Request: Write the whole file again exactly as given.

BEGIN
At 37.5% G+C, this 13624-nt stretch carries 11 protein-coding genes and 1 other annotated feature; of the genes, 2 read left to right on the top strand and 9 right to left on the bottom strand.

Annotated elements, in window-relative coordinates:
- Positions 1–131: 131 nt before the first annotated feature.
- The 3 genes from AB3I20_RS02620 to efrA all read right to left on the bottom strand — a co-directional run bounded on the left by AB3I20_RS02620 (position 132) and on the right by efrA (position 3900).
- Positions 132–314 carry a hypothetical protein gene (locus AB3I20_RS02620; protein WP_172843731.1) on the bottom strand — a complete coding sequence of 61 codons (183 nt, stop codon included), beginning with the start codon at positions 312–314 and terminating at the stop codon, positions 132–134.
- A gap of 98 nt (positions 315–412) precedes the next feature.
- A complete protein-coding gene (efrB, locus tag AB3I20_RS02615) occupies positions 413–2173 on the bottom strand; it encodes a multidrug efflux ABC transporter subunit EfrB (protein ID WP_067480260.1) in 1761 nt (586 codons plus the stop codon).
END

At 37.5% G+C, this 13624-nt stretch carries 11 protein-coding genes and 1 other annotated feature; of the genes, 2 read left to right on the top strand and 9 right to left on the bottom strand.

Annotated elements, in window-relative coordinates:
- Positions 1–131: 131 nt before the first annotated feature.
- The 3 genes from AB3I20_RS02620 to efrA all read right to left on the bottom strand — a co-directional run bounded on the left by AB3I20_RS02620 (position 132) and on the right by efrA (position 3900).
- Positions 132–314 carry a hypothetical protein gene (locus AB3I20_RS02620; protein WP_172843731.1) on the bottom strand — a complete coding sequence of 61 codons (183 nt, stop codon included), beginning with the start codon at positions 312–314 and terminating at the stop codon, positions 132–134.
- A gap of 98 nt (positions 315–412) precedes the next feature.
- A complete protein-coding gene (efrB, locus tag AB3I20_RS02615) occupies positions 413–2173 on the bottom strand; it encodes a multidrug efflux ABC transporter subunit EfrB (protein ID WP_067480260.1) in 1761 nt (586 codons plus the stop codon).